So the day has finally arrived when we are to make a visit to Meg’s cousins in Cheltenham, which trip has been planned for a week or so now. But the day did not get off to a particularly good start. Meg had a rather disturbed patch during the night which was unusual as she sleeps pretty well on the whole. Anyway we coped with the disturbed patch with some night time tea and some of Meg’s pills, although I cannot vouch for their effectiveness. Then I was awakened at about 7.30 with cries of help coming from the en-suite bathroom floor as Meg had fallen and evidently could not get up. But as it happened, I had done two things in the last day or so which helped me to cope. Firstly, I had consulted some advice on a specialised website which indicated how to cope with falls of the elderly. This all sounds common sense but it was the first time I had to put the advice to practical use. Firstly, the person who has fallen needs to be rolled over onto their stomach. Then from this position, one should attempt to get into a kneeling position and then from this position to actually stand up. When I went shopping at the supermarket the other day, I spotted in the Aldi ‘middle aisle’ a child’s step stool and I purchased one of these because I thoght it might be a useful aid to get Meg dressed in the morning,not to mention picking herself up from the floor. So a combination of following the website advice and then using the step stool to achieve a kneeling position seemed to work OK and the rest followed fairly quickly. After all of this pallaver, I got myself and Meg up and adressed and then got downstairs to cook some breakfast. I had to improvise here as well becaue I had forgotten to buy some eggs but I substituted some cooked plum tomatoes served with some cheese on toast (for Meg) and rice cake (for me). After breakfast, I needed to access the web to organise a refund of some train tickets. I had already organised and paid for a couple of tickets so that Meg and I could go to an ‘Old Fogies’ (ex-University of Winchester) colleagues for a meal on Tuesday next. But the relevant company, Cross Country trains, sent me a message to the effect that the train we were going to pick up at Birmingham International was not going to stop there on this particular train. So I organised a refund for myself and can now work out what options are open to ne. As Meg seems to be in a pattern of having a fall every other day or so, then I think the journey to Winchester is now probably beyond us. We could go by car but this makes it quite a long day without the benefit of any alcohol at lunchtime. As Meg cannot be left unattended, I have to reluctantly conclude that shall have to give the ‘Old Fogies’ a miss on this occasion and will look forward to the next occasion in about six months time.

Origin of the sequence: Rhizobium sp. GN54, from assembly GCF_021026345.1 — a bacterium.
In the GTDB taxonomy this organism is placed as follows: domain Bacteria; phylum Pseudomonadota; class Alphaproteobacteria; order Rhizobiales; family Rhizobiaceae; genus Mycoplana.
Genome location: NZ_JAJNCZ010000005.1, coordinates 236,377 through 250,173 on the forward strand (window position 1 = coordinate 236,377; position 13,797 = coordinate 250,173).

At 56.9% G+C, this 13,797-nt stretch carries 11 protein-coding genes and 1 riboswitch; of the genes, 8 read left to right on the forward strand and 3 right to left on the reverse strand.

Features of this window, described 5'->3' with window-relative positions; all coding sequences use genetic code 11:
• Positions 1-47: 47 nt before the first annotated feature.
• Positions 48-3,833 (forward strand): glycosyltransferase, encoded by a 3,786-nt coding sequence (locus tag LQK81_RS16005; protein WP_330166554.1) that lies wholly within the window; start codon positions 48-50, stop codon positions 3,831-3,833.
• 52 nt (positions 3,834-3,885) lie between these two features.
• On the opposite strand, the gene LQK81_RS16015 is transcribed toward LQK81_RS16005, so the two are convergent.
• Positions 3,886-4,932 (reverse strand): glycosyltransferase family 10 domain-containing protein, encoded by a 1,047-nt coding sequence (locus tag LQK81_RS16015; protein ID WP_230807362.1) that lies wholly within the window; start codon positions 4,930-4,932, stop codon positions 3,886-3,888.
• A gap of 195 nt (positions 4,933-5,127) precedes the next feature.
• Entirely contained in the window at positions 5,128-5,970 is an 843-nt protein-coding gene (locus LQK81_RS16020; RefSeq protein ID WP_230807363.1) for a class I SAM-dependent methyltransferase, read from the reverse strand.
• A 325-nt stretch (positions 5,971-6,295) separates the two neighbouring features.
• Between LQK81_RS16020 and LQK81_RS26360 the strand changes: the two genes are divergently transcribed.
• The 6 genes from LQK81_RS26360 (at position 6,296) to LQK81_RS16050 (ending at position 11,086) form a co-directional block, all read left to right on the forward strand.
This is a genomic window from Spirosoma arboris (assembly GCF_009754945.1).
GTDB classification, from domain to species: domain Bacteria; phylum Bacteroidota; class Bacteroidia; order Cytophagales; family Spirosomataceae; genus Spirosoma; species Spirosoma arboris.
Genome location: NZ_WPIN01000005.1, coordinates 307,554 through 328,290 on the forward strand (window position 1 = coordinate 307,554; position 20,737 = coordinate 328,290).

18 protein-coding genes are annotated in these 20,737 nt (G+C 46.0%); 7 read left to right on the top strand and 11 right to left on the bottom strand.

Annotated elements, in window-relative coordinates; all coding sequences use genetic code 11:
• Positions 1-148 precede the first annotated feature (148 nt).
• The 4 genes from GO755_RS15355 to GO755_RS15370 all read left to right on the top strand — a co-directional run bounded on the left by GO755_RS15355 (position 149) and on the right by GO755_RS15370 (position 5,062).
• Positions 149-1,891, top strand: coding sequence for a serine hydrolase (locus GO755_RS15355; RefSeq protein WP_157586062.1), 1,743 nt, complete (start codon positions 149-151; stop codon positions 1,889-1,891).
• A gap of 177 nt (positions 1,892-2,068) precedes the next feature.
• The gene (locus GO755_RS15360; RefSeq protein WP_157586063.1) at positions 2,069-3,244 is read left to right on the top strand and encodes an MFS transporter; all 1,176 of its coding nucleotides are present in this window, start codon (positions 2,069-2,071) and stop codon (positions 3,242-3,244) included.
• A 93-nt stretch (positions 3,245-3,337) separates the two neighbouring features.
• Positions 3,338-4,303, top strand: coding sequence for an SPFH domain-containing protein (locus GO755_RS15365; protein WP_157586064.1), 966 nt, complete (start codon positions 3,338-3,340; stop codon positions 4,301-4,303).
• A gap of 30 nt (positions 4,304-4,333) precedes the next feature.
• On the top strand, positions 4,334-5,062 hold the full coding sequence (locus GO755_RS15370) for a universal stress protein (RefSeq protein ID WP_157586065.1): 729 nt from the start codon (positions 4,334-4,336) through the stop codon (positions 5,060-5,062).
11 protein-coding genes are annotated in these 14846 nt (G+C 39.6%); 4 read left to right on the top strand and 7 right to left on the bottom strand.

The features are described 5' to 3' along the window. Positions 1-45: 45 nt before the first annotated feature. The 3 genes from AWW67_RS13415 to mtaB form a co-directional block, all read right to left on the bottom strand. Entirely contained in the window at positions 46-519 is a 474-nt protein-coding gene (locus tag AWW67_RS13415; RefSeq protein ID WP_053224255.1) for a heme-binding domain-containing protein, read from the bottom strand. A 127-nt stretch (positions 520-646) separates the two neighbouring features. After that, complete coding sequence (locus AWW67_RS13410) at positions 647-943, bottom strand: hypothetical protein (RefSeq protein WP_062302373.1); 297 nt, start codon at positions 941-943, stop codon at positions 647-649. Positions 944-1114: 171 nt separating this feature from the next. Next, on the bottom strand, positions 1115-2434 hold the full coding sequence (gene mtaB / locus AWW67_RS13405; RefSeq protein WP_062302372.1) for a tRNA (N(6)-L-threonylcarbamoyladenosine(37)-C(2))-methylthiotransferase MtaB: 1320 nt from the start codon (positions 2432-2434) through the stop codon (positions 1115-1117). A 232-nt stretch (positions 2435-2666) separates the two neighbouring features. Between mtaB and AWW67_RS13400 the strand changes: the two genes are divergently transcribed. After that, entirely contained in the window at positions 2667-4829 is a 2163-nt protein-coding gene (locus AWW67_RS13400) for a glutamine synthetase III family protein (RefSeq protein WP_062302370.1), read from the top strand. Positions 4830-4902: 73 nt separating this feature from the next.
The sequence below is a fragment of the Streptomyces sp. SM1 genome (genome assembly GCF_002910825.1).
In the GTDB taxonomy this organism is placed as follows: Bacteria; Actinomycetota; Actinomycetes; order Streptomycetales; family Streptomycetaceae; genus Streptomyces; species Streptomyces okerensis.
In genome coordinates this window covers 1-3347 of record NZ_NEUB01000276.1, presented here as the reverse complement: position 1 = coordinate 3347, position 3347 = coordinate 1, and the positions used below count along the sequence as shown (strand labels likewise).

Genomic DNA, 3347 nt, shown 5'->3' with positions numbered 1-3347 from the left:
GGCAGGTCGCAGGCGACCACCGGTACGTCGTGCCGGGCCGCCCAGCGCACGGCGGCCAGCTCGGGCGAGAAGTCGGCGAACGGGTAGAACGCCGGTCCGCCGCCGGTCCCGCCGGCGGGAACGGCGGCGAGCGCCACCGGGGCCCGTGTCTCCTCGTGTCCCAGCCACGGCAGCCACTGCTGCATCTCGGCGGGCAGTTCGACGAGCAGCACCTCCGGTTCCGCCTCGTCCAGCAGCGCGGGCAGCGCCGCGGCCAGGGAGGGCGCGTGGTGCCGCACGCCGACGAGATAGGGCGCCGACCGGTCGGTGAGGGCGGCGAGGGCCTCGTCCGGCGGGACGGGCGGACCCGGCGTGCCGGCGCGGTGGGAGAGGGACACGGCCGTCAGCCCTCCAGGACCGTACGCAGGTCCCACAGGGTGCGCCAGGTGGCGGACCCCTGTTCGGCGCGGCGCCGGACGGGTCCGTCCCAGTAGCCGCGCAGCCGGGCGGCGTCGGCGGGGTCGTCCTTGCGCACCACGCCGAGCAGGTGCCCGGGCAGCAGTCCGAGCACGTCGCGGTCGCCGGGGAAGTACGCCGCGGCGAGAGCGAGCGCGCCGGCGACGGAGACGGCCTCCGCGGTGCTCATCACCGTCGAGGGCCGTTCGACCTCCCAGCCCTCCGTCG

We set off for Cheltenham in plenty of time and the car almost knew its own way there from past journeys to Meg’s cousin. We had arranged to meet in Meg’s cousin’s daughter’s house where we could leave the car and then proceed to the restaurant in a couple of cars as car parking is at a premium. It was wonderful to see Meg’s cousins again after a gap of some years (in one case) Unfortunately a severe illness seems to be manifesting itself which was distressing to hear but we are convinced that a positive attitude can make a world of difference. We all had a good meal which in our case was Fish and Chips which is quite a treat as we have some so rarely and they were beautifully cooked and presented. We had plenty of time both before and during lunch to get each other up-to-date on family matters and naturally some political discussion ensued. After we had had our lunch, we all repaired to the cousin’s house for a cup of tea and then we struck off for home, which was quite an easy journey home. We are only about 40 miles distant from one of Megs cousins so we are hoping that they can come and spare some time with us in Bromsgrove if time and other commitments allow. At least we have the prospect of summer unfolding before us which makes these family trips much more manageable.
Of course, the major political news today was Dominic Raab’s resignation just before 10.00am this morning. My predictions of last night were quite wrong, by the way. What is so unusual is that Dominic Raab has resigned with all guns blazing calling the whole enquiry process ‘flawed’ and the narrative that he is trying to construct is that a small cadre of ‘passive-aggressve’ civil servants were hell-bent on bringing him down. But significantly, there are no Tory MP’s arguing that his resignation was unnecessary with the exception of Jacob Rees-Mogg in an interview that dripped vitriol (towards civil servants) in every sentence.